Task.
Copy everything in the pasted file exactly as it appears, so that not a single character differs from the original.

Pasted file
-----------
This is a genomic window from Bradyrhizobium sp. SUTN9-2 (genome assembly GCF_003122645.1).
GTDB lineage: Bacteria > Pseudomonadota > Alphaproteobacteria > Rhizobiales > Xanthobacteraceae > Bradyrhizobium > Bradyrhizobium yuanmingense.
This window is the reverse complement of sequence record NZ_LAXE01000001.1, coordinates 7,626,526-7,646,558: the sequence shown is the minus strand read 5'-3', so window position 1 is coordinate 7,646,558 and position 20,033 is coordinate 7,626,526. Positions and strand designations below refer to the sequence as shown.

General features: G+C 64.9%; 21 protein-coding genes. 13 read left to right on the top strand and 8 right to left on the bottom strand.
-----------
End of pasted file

This is a genomic window from Bradyrhizobium sp. SUTN9-2 (genome assembly GCF_003122645.1).
GTDB lineage: Bacteria > Pseudomonadota > Alphaproteobacteria > Rhizobiales > Xanthobacteraceae > Bradyrhizobium > Bradyrhizobium yuanmingense.
This window is the reverse complement of sequence record NZ_LAXE01000001.1, coordinates 7,626,526-7,646,558: the sequence shown is the minus strand read 5'-3', so window position 1 is coordinate 7,646,558 and position 20,033 is coordinate 7,626,526. Positions and strand designations below refer to the sequence as shown.

General features: G+C 64.9%; 21 protein-coding genes. 13 read left to right on the top strand and 8 right to left on the bottom strand.